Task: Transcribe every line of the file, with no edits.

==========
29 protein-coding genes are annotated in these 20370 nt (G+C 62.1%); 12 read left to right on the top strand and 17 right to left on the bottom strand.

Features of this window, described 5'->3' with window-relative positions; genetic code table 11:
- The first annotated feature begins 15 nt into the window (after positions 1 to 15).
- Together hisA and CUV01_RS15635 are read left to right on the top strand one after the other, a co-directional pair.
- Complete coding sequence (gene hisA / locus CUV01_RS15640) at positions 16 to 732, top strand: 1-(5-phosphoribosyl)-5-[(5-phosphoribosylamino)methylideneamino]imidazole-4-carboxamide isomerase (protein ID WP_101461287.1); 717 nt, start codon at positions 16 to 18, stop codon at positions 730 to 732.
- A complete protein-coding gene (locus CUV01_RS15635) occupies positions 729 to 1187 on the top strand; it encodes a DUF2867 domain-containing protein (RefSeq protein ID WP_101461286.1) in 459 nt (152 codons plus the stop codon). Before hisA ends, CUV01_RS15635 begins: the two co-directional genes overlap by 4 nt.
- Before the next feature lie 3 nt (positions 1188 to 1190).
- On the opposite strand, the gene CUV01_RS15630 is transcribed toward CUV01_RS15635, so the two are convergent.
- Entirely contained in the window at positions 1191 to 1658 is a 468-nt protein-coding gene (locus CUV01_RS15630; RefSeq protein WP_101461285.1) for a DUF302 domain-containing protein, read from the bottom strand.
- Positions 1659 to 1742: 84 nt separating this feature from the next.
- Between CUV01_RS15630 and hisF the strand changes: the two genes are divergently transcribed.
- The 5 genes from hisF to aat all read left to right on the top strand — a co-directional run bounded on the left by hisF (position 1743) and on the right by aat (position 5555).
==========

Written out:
29 protein-coding genes are annotated in these 20370 nt (G+C 62.1%); 12 read left to right on the top strand and 17 right to left on the bottom strand.

Features of this window, described 5'->3' with window-relative positions; genetic code table 11:
- The first annotated feature begins 15 nt into the window (after positions 1 to 15).
- Together hisA and CUV01_RS15635 are read left to right on the top strand one after the other, a co-directional pair.
- Complete coding sequence (gene hisA / locus CUV01_RS15640) at positions 16 to 732, top strand: 1-(5-phosphoribosyl)-5-[(5-phosphoribosylamino)methylideneamino]imidazole-4-carboxamide isomerase (protein ID WP_101461287.1); 717 nt, start codon at positions 16 to 18, stop codon at positions 730 to 732.
- A complete protein-coding gene (locus CUV01_RS15635) occupies positions 729 to 1187 on the top strand; it encodes a DUF2867 domain-containing protein (RefSeq protein ID WP_101461286.1) in 459 nt (152 codons plus the stop codon). Before hisA ends, CUV01_RS15635 begins: the two co-directional genes overlap by 4 nt.
- Before the next feature lie 3 nt (positions 1188 to 1190).
- On the opposite strand, the gene CUV01_RS15630 is transcribed toward CUV01_RS15635, so the two are convergent.
- Entirely contained in the window at positions 1191 to 1658 is a 468-nt protein-coding gene (locus CUV01_RS15630; RefSeq protein WP_101461285.1) for a DUF302 domain-containing protein, read from the bottom strand.
- Positions 1659 to 1742: 84 nt separating this feature from the next.
- Between CUV01_RS15630 and hisF the strand changes: the two genes are divergently transcribed.
- The 5 genes from hisF to aat all read left to right on the top strand — a co-directional run bounded on the left by hisF (position 1743) and on the right by aat (position 5555).